When we asked a man who had escaped with his family what it was like in southern Idlib and told him we wanted to go down there and see what it was like, he replied: “It’s world war three down there. I wouldn’t go there if I were you. That’s why we’re here sitting under the trees in the middle of Ramadan. It’s no way to live a life. Especially for innocent children who didn’t do anything to Assad or Putin.”
Desperate situation for Syrian refugees as regime rains bombs on Idlib. Our correspondent Obaida Hitto has latest from northern Idlib pic.twitter.com/LPm7i6Akkv— TRT World Now (@TRTWorldNow) May 11, 2019
Regime and Russian attacks on Idlib have been focused on areas in the south of the province and opposition forces suggest that the offensive aims to take control of the M4-M5 highway system. We had to find out more. So we went to the town where the two highways meet in Saraqib. The M5 connects the Turkish border with Jordan and the M4 connects Lattakia with Aleppo, going all the way down to Deir Ezzor. These are major commercial routes that both the opposition and the regime would like to control.
Getting there was a long drive but it seemed that time slowed down in Saraqib. It’s been turned into a ghost town due to years of regime attacks. Not a single building was left untouched. And the few people that we saw in Saraqib walked as if they were dragging heavy weights behind them. We stopped on the highway next to Saraqib to watch the traffic. No speed limits and no remnants of state authority mean the people can drive at high speeds. Most are probably trying to avoid being caught in the line of fire. Locals told us that at night regime aircraft monitor the highway and just the night before had attacked vehicles who left their lights on with heavy machine gun fire.
On another day we decided to go deeper south into Idlib province to visit a hospital taken out of service during the recent escalation. This time we went around Atmeh camp and drove through Kafraya and Foua, then Idlib City, Saraqib, Maarat al Numan, and many other smaller towns and villages until we reached Kafranbel Surgical Hospital.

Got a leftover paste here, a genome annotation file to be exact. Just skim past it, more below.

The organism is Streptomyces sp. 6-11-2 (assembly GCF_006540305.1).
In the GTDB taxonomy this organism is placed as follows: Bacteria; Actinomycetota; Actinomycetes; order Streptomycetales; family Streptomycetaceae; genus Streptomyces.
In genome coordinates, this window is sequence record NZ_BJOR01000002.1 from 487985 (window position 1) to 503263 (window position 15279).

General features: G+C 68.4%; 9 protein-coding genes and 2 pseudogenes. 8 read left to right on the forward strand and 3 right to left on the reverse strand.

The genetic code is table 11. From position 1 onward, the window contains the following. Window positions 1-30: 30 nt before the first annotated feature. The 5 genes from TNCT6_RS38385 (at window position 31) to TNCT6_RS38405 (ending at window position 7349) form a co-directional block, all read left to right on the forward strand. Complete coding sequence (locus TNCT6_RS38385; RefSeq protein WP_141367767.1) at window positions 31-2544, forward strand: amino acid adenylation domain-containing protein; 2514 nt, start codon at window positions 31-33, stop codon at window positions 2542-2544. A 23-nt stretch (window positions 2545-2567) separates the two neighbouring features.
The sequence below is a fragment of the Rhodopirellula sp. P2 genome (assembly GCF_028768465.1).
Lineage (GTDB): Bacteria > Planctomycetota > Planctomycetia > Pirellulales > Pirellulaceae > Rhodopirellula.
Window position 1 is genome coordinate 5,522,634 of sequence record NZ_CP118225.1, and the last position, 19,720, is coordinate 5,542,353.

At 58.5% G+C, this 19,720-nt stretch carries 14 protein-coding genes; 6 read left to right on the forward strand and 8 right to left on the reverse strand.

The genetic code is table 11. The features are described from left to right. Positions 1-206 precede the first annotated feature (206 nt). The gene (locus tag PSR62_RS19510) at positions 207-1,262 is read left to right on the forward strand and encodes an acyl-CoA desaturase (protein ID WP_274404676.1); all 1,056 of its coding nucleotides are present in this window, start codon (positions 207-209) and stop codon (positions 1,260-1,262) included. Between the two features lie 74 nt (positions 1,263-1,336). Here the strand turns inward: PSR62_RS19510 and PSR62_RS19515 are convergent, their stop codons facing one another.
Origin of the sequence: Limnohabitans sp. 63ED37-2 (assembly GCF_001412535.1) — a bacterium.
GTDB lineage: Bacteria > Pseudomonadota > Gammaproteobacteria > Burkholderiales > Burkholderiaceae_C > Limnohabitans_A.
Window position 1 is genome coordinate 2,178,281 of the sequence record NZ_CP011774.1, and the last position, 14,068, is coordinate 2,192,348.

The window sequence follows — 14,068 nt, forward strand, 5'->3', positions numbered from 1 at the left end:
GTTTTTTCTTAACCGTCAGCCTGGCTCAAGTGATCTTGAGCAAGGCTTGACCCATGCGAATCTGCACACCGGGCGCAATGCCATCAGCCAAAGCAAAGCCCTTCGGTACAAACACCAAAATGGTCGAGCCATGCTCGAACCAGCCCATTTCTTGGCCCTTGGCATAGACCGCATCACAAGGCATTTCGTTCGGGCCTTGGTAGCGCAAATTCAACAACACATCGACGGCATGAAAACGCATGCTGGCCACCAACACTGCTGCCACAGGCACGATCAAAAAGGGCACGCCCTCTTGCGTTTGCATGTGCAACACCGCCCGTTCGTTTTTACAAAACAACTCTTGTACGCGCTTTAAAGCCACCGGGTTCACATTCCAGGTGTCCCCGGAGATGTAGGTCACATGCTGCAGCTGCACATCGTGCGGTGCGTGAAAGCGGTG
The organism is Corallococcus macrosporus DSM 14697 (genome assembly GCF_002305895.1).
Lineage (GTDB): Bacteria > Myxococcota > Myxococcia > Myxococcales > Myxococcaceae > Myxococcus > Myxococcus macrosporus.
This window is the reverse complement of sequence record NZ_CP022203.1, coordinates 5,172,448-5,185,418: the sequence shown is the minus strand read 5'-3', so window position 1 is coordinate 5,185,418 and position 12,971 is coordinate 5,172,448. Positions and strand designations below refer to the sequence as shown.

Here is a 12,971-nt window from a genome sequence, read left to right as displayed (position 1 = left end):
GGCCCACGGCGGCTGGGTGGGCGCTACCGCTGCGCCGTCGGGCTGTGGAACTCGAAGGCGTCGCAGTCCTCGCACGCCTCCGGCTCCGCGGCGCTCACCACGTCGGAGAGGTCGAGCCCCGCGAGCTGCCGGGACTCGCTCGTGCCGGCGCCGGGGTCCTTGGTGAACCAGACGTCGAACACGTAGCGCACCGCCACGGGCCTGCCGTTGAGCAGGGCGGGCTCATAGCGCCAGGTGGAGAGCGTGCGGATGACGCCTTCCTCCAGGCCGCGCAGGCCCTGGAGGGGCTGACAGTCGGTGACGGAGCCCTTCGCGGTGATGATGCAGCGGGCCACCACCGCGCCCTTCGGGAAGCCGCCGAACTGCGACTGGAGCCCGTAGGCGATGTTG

At the hospital we found a completely collapsed building that used to be a cultural centre before the war. When fighting started, activists and NGOs turned the building into a hospital. What’s left of it now is twisted metal, rubble, dust-covered supplies and broken equipment. It was not surprising since on the way there nearly every other building was reduced to rubble. Locals seemed accustomed to the hardship, with the few we saw simply going about their business.
While standing in the hospital, fighter jets started flying above our heads. The hospital staff were visibly concerned and wanted to leave as soon as possible. They said the hospital was a target and our cars were probably spotted. We had to get out. As we were finishing our interview with the hospital administrator we heard the first attack. That’s when everyone got very serious and told us we had to leave.
We got in the car and followed a local activist to what we thought was his house. Instead he sped through the narrow streets of Kafranbel towards the plume of smoke that climbed up into the clear blue sky.
We arrived at the corner of a civilian neighbourhood only to find many more people than we thought still living in their homes. Some were standing outside their doors looking up towards the sky waiting for the second attack. The regime uses a double tap strategy in aerial attacks to ensure maximum damage.
As the sound of jets grew more intense and it was obvious that there was more than one in the sky above some people started making a mad dash for safety. Suddenly the jet sounded like it was just above our heads and a piercing explosion filled the air.
The vibrations of that explosion filled my lungs as if I had taken a blow to the chest leaving me breathless. The next thing I remember was explaining to the camera where we were and what was happening as a woman in her black dress ran furiously in the other direction carrying her infant child. Then two brothers wearing the exact same clothes, the older one with his arm around the younger one, came running towards us from the scene of the attack. The fear in their eyes was crisp and fresh like the morning dew on the leaves of olive trees after a chilly spring night.
We got back in the car and drove towards the scene of the attack. A White Helmets Civil Defence centre was engulfed in flames and a chaotic rescue scene was playing out before our eyes. It was as if I had been watching a video from social media about regime attacks on civilian neighbourhoods. But this wasn’t a video, or a false flag attack like some would suggest, but instead, a brutal assault meant to instil fear and panic in the hearts and minds of civilians who just want to live their lives in peace with freedom, dignity and honour.
TRT World journalists Faruk Yuce, Hasan Arber and Gokhan Gokce contributed to this article.